Kobe Bryant running aggressively

LOS ANGELES -- Lakers guard Kobe Bryant used the first week of the NBA season to ramp up his training again as he continues a comeback from a torn Achilles tendon.

Bryant, who previously told reporters he would need three weeks of "rigorous conditioning" before he considered making his debut for the 2013-14 season, said this past week of work applies to that timeline he scheduled.

"I think this is a good start," Bryant said before the Lakers played the San Antonio Spurs on Friday night. "This week was a good start. I was able to run and run pretty well, so I would probably count this week."

The 18-year veteran had "scaled back" his workouts after the team returned from a preseason trip to China that he used to test his limits, but he said he's pushing himself again.

"I'm running a little bit more, a little bit more aggressively," Bryant said. "It feels fine."

Bryant scoffed when a reporter suggested that, by his own math, the five-time champion was now only two weeks away from returning. But Bryant did allow for some optimism.

"This week has been pretty [good]," he said. "I've been doing OK. I've been able to push pretty hard, and the next day, come back and push hard again. The recovery of it has been pretty good this week."

Bryant is sprinting on both flat surfaces and an altered-gravity treadmill when he is at the team's practice facility. The latter allows him to run while reducing the percentage of his body weight to decrease the impact on his joints.

He said he is more concerned with the rest of his body than his actual Achilles at this stage of the rehab.

"The Achilles is what it is," Bryant said. "We've gotten through the hard part with it in terms of preserving its tightness. Now you got to make sure you're not putting yourself in jeopardy for other parts of the body, and being 35 [years old], you really have to pay attention to that because you don't want to create a string of injuries that then just it's one after the other."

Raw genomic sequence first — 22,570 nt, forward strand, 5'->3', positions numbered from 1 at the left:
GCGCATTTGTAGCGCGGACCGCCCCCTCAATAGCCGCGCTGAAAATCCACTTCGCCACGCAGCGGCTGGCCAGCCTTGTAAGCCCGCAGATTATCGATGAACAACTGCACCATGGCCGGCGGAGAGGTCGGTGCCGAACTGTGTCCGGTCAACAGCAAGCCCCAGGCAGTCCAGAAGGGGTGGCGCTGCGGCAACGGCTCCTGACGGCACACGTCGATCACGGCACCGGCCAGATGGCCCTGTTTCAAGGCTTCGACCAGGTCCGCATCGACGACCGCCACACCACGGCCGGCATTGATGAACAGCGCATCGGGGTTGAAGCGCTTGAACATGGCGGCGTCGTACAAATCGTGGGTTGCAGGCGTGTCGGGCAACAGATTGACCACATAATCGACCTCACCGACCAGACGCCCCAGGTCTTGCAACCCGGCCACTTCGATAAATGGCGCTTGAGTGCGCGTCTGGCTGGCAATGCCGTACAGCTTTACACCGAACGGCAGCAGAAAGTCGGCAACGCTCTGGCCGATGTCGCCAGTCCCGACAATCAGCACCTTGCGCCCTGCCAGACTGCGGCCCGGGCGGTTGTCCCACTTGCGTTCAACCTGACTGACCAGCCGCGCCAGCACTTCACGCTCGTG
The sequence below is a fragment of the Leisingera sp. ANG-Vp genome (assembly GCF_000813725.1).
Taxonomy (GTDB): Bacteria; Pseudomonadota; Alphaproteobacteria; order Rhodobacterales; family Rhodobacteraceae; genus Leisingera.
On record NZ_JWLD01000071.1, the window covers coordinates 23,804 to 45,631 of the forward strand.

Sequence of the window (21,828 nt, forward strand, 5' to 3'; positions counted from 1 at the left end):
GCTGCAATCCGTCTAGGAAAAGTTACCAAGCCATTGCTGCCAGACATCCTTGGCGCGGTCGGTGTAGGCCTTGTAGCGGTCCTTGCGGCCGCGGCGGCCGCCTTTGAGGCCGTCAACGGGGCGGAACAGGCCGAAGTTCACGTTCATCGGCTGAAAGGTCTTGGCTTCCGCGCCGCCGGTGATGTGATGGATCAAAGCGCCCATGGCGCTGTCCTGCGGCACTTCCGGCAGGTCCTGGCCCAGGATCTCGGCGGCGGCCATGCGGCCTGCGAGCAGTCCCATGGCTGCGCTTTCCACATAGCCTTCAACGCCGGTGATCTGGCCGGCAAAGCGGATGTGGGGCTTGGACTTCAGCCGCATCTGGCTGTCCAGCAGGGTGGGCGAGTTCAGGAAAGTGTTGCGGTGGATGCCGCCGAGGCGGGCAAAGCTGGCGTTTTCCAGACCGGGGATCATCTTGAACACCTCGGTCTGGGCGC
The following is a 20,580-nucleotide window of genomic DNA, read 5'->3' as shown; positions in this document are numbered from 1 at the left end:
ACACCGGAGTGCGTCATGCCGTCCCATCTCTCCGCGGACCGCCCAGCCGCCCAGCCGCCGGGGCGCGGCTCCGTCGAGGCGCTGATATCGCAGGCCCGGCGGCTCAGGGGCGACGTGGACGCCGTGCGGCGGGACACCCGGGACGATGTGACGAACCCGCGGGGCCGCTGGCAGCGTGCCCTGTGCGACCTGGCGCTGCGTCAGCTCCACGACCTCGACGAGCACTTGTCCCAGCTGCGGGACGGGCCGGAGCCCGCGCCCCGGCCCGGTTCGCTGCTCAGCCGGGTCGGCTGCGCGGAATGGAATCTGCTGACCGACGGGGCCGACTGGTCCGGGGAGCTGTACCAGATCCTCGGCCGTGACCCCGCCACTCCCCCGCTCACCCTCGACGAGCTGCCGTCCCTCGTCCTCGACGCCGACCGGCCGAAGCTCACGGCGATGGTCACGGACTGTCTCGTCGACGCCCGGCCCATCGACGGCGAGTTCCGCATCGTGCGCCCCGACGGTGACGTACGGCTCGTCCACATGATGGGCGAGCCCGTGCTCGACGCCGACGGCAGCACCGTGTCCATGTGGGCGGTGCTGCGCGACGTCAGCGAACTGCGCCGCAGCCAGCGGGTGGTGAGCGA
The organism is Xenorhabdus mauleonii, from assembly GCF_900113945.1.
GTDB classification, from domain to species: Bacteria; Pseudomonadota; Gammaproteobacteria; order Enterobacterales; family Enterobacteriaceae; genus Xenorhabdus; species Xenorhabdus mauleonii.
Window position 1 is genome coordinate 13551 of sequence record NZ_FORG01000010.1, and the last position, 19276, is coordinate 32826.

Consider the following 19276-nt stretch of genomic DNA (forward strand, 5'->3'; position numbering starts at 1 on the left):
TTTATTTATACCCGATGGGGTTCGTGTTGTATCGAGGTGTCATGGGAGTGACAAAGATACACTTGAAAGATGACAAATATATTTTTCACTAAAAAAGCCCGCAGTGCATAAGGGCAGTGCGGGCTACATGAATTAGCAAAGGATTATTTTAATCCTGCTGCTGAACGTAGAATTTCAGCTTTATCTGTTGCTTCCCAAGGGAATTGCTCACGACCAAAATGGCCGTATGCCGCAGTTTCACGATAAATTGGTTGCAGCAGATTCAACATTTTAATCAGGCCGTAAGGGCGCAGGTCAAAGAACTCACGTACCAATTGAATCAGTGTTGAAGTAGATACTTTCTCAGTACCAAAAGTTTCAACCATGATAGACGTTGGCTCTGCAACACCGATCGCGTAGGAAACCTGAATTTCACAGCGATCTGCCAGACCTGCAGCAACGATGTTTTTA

In particular, Bryant said his left ankle is still tender after being stabilized for so long while the Achilles was healing.

"It's really lack of flexibility and range of motion in the ankle joint. It's not anything to do with the [Achilles] tendon, necessarily," Bryant said. "From having the ankle locked up for so long, it won't move. Or wouldn't move. So, when you have that limited range of motion, I don't have to tell you the domino effect that that has for other parts of the body."

Bryant reiterated this was an injury he could not return from until he was 100 percent healthy, unlike some of the bumps and bruises he has soldiered through in the past.

"I measure my injuries very well," Bryant said. "If it's something that I can play through and it won't get worse, I'll play. If it's something that's going to get worse, I have to make those decisions. All the injuries that I've had I've been very fortunate because they haven't been things that can get worse -- from cartilage in the knee, to the broken bones in the fingers to whatever. They've been things that if I continue to play, they'll be painful, but they're not going to get worse."

Bryant has been relegated to sitting behind the bench for the Lakers' first two games of the season. He said he struggles with that role but appreciates the chance to coach the Lakers' trio of young guards in Nick Young, Wesley Johnson and Xavier Henry.

"It's tough," Bryant said. "But I get a chance to communicate with them a lot more than I would when I'm playing in terms of helping them see things that are tough to see when you're in the heat of the battle and trying to get them speaking the language of execution and reading defenses and things like that.

"I mentor them all pretty much. We all talk a great deal, and I try to do what I can to share whatever I know."

Being in the position to be a mentor means Bryant is far closer to the end of his career than the beginning, of course. The occasion of the Lakers and Spurs playing each other with neither him nor Tim Duncan on the floor for the first time since 1996, combined with Allen Iverson's official retirement earlier in the week, put Bryant in a wistful mood.

"It's a trip; it's a little weird to sit there and watch that," Bryant said of Iverson's retirement. "Because, I can remember when we came in the league and being at rookie orientation and all this sort of stuff. It's a little strange to see all the guys that I came in the league with now stepping away from the game."